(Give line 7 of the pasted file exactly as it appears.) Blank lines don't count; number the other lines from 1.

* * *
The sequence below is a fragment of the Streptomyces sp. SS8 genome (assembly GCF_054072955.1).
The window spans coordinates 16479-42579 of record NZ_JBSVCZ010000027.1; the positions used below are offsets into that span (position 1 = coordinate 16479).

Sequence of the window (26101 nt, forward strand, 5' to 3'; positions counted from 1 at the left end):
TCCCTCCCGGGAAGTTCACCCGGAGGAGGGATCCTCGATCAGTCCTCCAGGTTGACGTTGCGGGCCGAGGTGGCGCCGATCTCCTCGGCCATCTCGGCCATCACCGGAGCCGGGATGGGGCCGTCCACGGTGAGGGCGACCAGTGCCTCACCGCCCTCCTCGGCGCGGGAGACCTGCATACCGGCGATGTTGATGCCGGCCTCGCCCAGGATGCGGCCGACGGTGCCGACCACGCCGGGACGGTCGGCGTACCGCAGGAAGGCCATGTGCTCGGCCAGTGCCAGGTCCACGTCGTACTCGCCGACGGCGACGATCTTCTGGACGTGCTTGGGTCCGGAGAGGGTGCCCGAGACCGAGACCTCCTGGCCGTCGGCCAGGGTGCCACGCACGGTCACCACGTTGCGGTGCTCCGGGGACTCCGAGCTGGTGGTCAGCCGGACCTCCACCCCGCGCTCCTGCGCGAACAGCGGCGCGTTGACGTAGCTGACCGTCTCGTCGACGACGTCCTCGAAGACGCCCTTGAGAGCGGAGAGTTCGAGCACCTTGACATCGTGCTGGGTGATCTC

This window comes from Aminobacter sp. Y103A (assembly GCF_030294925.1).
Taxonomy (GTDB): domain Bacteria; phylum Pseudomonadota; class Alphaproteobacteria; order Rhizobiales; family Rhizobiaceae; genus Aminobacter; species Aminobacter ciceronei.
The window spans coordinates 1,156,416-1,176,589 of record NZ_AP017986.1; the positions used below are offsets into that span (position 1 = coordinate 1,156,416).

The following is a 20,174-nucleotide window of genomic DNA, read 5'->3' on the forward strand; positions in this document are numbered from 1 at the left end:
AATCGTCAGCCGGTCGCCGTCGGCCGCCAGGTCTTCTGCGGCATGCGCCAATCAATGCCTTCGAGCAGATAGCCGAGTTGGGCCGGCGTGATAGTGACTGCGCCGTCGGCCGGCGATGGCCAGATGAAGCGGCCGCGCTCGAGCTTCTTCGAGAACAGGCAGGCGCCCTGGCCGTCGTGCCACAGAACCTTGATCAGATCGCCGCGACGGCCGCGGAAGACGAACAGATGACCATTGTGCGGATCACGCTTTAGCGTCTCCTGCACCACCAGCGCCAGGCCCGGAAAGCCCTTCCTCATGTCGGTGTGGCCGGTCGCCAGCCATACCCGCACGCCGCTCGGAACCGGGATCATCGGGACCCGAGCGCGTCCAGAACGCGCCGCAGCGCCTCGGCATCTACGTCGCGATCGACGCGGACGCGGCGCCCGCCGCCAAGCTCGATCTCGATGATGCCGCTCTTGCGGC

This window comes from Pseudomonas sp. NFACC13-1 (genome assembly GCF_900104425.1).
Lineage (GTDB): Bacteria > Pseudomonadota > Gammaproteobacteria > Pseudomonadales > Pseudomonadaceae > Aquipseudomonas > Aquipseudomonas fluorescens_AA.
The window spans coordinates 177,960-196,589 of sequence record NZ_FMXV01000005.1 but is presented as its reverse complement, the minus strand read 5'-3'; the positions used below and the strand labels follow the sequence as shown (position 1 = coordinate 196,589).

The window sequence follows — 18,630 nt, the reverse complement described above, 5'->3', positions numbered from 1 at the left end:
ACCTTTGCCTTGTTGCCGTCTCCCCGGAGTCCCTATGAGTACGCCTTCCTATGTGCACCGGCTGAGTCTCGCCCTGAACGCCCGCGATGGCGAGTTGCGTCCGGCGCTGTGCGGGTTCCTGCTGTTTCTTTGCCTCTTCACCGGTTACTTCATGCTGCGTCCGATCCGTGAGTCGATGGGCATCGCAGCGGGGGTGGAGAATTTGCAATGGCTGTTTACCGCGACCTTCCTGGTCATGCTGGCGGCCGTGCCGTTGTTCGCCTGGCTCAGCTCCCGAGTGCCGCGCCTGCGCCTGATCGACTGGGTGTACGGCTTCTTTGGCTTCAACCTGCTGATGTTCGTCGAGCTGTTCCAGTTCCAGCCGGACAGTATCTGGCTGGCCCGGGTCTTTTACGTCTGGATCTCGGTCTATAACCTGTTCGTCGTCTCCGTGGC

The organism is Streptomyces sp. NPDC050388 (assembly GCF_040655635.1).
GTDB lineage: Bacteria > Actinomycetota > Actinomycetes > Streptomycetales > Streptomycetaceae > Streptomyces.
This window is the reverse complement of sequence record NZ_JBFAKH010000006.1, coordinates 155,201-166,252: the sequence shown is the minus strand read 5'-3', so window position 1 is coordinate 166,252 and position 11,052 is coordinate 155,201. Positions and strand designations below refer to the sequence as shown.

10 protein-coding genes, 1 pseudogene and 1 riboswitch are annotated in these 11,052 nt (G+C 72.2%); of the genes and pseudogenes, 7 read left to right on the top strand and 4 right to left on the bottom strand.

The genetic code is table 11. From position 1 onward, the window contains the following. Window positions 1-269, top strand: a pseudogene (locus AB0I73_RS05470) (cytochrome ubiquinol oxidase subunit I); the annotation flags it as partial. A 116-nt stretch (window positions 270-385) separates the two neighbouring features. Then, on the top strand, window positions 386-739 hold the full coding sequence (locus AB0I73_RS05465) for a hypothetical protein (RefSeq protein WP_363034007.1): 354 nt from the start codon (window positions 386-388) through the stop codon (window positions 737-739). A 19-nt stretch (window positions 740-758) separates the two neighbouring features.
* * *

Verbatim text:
The window spans coordinates 1,156,416-1,176,589 of record NZ_AP017986.1; the positions used below are offsets into that span (position 1 = coordinate 1,156,416).